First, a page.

We’re totally a bit old fashioned in the way that we track our spending and bill payments.
There is a massive variety of apps and programs available that can help you track your spending and they work really well for tons of people. And if that works for you, I’m all for it!
Personal finance is personal! Which means what works best for you might not be the best thing for me.
Why We Don’t Use Budgeting and Spending Tracking Apps
I’m Not Comfortable With The Access They Have To Accounts
Most budgeting apps and apps that track your spending need access to your accounts.
They can see all of your charges on various credit and debit cards so that they can tell you where you’ve been spending your money. Some even need access to investment and mortgage accounts.
I’m not at all comfortable with an app having access to any of my accounts, let alone all of them.
I Like To Divide Purchases Into Multiple Categories
To help keep on top of our tight budget, I divide our spending into multiple categories.
I separate groceries from things like shampoo and trash bags.
Apps that track your spending only see that I made a purchase at Walmart. They don’t see that I bought items that should be divided up into different spending categories.
The Simple Way We Track Our Spending On a Tight Budget
My Solution: One Spreadsheet to Rule Them All
You know I like to keep things simple.
I have created a spreadsheet that I use to track all of our spending. It also reminds me of what bills I need to pay. And it’s all on one piece of paper. Easy-peasy.
The Blue Box
This is where I list our regular monthly bills: our mortgage, utility, phone, internet, and insurance bills.
In the left-hand “paid” column, I leave a check mark when that bill has been paid, either by me or through an automatic payment.
This works well as a reminder of all of our regular bills that need payment.
The Green Box
The green box shows all of our monthly automatic deposits.
On the first of the month, money is taken from our checking account and placed into individual savings funds for categories like Christmas, car fixing, and our quarterly water and trash bill.
I leave this section on our budget as a reminder of where a big chunk of our money is going. I’ll check off the “paid” box on the left when the deposits have gone through.
I highly recommend using Capital One 360 savings accounts.
They allow you to have up to 25 separate savings accounts. You can nickname your accounts to correspond with your chosen categories and have money automatically deposited to the account as regularly as you want.
I plan our budget monthly, so I have money automatically added to our accounts on the first of every month.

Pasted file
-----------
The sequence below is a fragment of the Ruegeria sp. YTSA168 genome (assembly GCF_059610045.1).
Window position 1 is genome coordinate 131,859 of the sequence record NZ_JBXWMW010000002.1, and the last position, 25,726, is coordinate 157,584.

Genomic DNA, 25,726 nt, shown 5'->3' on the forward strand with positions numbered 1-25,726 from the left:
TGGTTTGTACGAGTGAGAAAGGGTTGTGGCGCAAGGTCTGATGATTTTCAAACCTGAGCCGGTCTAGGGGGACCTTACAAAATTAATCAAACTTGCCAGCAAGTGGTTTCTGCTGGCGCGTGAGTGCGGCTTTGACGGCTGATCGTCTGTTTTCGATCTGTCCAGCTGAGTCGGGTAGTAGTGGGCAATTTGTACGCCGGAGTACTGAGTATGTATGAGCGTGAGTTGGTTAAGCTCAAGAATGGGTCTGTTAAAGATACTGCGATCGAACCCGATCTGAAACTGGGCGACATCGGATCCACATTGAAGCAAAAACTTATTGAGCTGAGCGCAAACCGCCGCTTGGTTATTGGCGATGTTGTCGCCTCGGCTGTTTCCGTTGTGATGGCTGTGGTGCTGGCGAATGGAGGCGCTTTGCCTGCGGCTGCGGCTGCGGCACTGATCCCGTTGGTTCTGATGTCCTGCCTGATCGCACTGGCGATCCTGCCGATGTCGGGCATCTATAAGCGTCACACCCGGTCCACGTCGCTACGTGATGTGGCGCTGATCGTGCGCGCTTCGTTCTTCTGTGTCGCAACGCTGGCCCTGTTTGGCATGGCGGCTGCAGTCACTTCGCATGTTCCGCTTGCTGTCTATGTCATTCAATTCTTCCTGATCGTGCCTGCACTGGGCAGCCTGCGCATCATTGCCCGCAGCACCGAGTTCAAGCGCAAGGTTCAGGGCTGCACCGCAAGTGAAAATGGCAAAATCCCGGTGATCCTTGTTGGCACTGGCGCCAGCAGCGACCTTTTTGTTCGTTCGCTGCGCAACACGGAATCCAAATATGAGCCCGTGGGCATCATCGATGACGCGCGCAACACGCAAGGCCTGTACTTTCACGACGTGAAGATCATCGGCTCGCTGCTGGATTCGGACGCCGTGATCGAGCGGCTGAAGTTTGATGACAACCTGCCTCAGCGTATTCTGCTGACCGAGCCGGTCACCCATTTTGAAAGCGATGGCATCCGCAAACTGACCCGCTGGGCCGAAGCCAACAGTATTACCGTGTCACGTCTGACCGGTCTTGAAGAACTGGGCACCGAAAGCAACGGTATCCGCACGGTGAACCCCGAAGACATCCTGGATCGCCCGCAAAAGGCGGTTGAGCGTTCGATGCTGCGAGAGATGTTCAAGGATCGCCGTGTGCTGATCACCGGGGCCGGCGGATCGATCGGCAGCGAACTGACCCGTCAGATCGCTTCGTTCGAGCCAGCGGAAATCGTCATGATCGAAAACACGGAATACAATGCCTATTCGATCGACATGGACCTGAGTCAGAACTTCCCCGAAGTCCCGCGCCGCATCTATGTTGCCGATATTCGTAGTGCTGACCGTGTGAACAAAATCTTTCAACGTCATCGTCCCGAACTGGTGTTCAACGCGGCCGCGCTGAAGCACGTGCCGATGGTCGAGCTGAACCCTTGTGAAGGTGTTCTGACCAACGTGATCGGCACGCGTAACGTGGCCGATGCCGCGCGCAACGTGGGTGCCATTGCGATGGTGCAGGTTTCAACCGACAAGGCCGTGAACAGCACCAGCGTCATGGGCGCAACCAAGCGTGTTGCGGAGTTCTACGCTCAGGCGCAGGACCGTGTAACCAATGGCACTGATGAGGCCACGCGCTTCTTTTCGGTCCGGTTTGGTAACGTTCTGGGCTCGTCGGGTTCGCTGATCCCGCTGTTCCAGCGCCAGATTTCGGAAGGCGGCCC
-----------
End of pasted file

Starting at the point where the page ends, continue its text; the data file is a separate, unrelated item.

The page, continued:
I have used Capital One 360 for many years now and these savings accounts have helped our budget immensely. Plus, they give you a .75% interest rate which is way better than our regular bank.
The Purple Arrow
We pay off our credit card in full every month.
I put it on my budget as a reminder that the bill needs to be paid. I’ll write in the amount that I paid off when I make this payment.
The Orange Box
Throughout the month, when we spend money that needs to come from one of our mini savings funds (like buy a birthday present or take Mozzie to the vet), I write down what I need to transfer.
So, I’ll write down that I need to transfer $30 from our car fund to our regular checking account to pay for an oil change.
Or I’ll transfer $75 from our “water and trash” savings account when I get our bill from the city.
Tracking Our Spending
The rest of my spreadsheet shows my budget categories for gas, toiletries, eating out, extras, and groceries.
Whenever we make a purchase, I make sure that we get a receipt. When I get home, I take two minutes to record what we spent under the proper category.
Sometimes I’ll divide up a purchase into multiple categories.
Example: We spent $70 at Walmart. $10 of it was for stuff for Mozzie, so I write down that I need to transfer money out of his savings account and back into checking. $40 was for groceries, so I mark that in the grocery column. $20 was spent on shampoo, toilet paper, trash bags, and mascara, so I mark that amount under the toiletries section.
In each budget section, I write the store that I shopped at, how much I spent, and then I subtract that amount from my total budget for that category so that I know how much I have left to spend in that category for the month.
Here’s what my filled in budget spreadsheet looks like about halfway through the month:
When my husband shops or stops for gas, he knows to grab a receipt and give it to me. If he forgets or can’t get one, I’ll just ask him what he spent money on when I look at our account online.
It’s a really simple system that has worked well for us for years. It only takes about 5 minutes to maintain each week and we know exactly where we’re at with our spending all the time.
A few days before the next month, I’ll open up my budget spreadsheet and change any numbers that I need to, like if there are 5 weeks in the month instead of 4, I’ll up our grocery budget amount.
I print out my spreadsheet and keep it with my “binder of important things” in the kitchen where I’m most likely to remember to record my receipts.
Why A Simple Budget Spreadsheet Is Awesome:
- It’s FREE! You’ll spend money on almost all of the apps and software out there that help you track your spending. Pretty much every computer comes with software that you can use to make a spreadsheet. Why spend extra money when you’re trying to save money?
- It’s Easy! It took me about 30 minutes a few years ago to make this spreadsheet up. I spend about 5 minutes adjusting my numbers for each month, and it’s good to go.
You can now download my free printable expense tracker! Customize it to fit your needs and track your spending: